Football: Mid-American Conference offers diversity program, but progress still needs to be made

 

Ohio cornerback coach De’Angelo Smith and student assistant Jaylen Bannerman-Oden pose for a portrait in Peden Stadium on September 11, 2017. In November 2016, the MAC announced its plan for a Diversity and Inclusion Program.

 

The Mid-American Conference hopes to resolve a problem that’s been present throughout sports history.

And that’s to provide more opportunities for minorities to coach or administrate at the collegiate level.

In November 2016, the MAC announced its plan for a Diversity and Inclusion Program. The program begins this fall, with a key feature being the conference offering 25 annual internships to students who desire a career in college athletics. The athletic department from each school can choose the specific sports it wants to participate in.

The program is not geared toward football or any sport, but rather the athletic departments in the conference. The MAC will give the opportunity for each team to have two interns, and one intern will work in the conference’s office in Cleveland.

The conference values diversity and inclusion, and it prides itself on being one of the first conferences in Division I intercollegiate athletics to implement such a program.

“We seek to establish and maintain an inclusive culture that fosters equitable participation for student-athletes and career opportunities for coaches and administrators,” commissioner Dr. Jon Steinbrecher said at MAC Media Day in July.

Progress is being made in the MAC, and for Ohio and other teams in the conference, that’s significant.

The Bobcats have two minority coaches, and both are black. De’Angelo Smith, a former NFL defensive back, is the cornerbacks coach; this is his first year with the Bobcats. Dwayne Dixon is Ohio’s wide receivers coach; this is his 11th season with the team. Along with Smith and Dixon, Chris Rodgers, the team’s assistant athletic director for football operations, is black, too.

“The diversity part is very good to see us moving in that direction, giving opportunities not just to African-Americans, but guys that can make things happen and can be on an equal playing field,” Dixon said.

While there are opportunities for minority coaches and administrators, upward mobility is the goal.

That’s been a recurring issue in sports, too. Even in coaching, the glass ceiling – that barrier preventing upward mobility – is present.

Throughout Division I FBS college football in 2016, only 16 head coaches of 128 were people of color. And two of them are in the MAC. Mike Jinks and Paul Haynes are both black, and they coach at Bowling Green and Kent State, respectively.

The meaning is that too many black and minority coaches are in coordinator positions or are position coaches.

“I think you have to look at who’s hiring,” Haynes said. “Athletic directors, so we gotta start there with having more sometimes minority athletic directors to sit there and give us a chance and look at it.”

The MAC has three minority athletic directors. Allen Greene, the athletic director at Buffalo, is black. Sean Frazier at Northern Illinois is black as well, and Kathy Beauregard is the athletic director at Western Michigan.

The number of minority athletic directors in FBS college football isn’t much greater. In 2016, out of 128 athletic directors in the FBS, 13 were black, four were Latino, one was Asian and nine were white women. Additionally, Chris Plonsky runs the women’s athletic department at Texas, but she does not run men’s program.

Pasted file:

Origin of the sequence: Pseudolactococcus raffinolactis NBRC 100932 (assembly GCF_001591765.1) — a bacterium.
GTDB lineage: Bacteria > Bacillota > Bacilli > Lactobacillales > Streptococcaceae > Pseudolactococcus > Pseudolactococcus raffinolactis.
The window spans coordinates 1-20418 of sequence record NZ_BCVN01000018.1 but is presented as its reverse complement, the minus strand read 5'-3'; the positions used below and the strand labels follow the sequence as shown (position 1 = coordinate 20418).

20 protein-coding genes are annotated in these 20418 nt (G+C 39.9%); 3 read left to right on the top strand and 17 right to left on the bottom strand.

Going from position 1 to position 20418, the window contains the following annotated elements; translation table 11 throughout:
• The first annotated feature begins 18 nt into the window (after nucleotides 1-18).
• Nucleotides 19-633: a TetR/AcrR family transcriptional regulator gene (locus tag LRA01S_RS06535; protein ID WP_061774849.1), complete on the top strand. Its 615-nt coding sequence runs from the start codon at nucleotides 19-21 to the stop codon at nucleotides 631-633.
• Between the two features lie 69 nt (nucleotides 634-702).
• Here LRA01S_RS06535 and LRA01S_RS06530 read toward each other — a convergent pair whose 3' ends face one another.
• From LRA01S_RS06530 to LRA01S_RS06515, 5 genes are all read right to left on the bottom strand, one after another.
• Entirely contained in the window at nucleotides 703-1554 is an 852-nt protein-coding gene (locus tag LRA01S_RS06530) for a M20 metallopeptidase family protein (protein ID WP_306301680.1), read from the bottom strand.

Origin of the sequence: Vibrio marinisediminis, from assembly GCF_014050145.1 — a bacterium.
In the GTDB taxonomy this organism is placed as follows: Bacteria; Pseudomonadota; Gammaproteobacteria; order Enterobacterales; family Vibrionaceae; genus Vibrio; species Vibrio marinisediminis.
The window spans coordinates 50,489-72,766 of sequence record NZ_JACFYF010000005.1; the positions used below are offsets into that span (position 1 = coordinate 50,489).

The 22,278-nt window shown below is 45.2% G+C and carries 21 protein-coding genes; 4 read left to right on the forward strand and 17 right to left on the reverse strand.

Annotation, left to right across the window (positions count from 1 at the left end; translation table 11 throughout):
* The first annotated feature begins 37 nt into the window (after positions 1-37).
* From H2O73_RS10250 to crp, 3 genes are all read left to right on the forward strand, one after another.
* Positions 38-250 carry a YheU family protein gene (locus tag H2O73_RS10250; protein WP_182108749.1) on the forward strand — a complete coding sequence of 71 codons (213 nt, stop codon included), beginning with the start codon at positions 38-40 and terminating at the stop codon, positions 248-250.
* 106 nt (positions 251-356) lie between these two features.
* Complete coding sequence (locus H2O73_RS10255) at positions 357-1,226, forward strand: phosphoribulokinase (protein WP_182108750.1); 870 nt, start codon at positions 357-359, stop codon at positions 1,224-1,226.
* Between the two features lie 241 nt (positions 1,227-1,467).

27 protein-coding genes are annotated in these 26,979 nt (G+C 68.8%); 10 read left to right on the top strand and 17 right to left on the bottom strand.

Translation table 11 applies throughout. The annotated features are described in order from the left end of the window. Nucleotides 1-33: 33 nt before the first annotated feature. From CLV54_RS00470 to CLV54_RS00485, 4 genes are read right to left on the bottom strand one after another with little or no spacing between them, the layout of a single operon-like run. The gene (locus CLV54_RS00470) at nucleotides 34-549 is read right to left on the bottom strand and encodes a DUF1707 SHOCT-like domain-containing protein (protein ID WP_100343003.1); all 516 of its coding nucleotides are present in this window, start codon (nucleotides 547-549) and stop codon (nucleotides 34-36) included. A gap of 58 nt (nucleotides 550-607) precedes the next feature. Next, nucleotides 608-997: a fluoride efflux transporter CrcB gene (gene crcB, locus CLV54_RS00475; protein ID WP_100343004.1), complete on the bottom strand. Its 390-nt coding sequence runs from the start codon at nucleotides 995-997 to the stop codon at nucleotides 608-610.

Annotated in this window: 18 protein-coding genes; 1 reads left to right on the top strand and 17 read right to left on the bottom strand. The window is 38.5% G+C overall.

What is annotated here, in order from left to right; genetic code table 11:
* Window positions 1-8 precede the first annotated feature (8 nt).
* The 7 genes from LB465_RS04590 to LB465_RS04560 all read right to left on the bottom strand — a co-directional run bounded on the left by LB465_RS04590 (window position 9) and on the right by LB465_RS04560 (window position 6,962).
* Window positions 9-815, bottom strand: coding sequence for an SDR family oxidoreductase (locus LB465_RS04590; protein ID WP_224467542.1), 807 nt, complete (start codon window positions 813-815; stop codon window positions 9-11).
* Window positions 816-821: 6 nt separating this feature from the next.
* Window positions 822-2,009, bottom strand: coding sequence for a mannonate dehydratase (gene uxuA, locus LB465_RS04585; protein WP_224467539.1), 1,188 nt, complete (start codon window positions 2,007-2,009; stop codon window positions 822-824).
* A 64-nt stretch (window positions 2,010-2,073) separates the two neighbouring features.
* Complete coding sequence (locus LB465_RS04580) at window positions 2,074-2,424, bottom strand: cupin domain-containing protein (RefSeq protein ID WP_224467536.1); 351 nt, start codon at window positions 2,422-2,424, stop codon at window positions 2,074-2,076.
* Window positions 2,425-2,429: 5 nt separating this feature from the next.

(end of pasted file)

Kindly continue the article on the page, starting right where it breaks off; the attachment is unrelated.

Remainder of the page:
Dixon and Smith are position coaches, but that should only be a level for them to climb – not the final stop. Smith, 31, just began his coaching career with Ohio. At some point, though, he wants to be a head coach.

“You gotta put it out there and let it be known that you want to be a head coach one day,” Smith said. “When people hear that, or they read your post, they hear that I said I want to be a head coach someday. And eventually I hope that happens.”

While the MAC is looking to provide more opportunities for coaches, it is also looking to provide more opportunities for administrators.

For minority administrators who already have positions in programs, the MAC has included a mentorship program as part of its diversity and inclusion plan. The program will provide professional development opportunities and learning opportunities for administrators already in programs across the conference.

Jaylen Bannerman-Oden, a junior studying sport management with a minor in finance, is a student assistant for the Bobcats. He works with the scout team, gives signals for plays and works with game film.

Bannerman-Oden wants to do scouting after he graduates, and eventually he wants to be the director of college scouting for a professional team. His main goal is to work his way up to be a team’s president.

While he may not begin his scouting career in the MAC, he appreciates the conference’s plan.

“I’m glad to hear that I am in a conference that has something like that in place,” Bannerman-Oden said.

More opportunities are being presented to blacks and other minorities, and the difficult part can be having the opportunity present at all. But knowing one must do a good job, so much so that other minorities can continue to earn opportunities, isn’t necessarily pressuring.

For former Texas coach Charlie Strong, it’s what drove him to be better.

And for Smith, and for Dixon, and for the rest of the black and minority coaches in the MAC, it’s what drives them to be the best, too.

“We understand that we have to perform well no matter what our race is, but at the same time we know there’s a ladder to climb, so we have to be on point,” Dixon said. “There’s no slip-ups, so you gotta be focused on what you’re trying to get done, and your track record has to be impeccable.”

 

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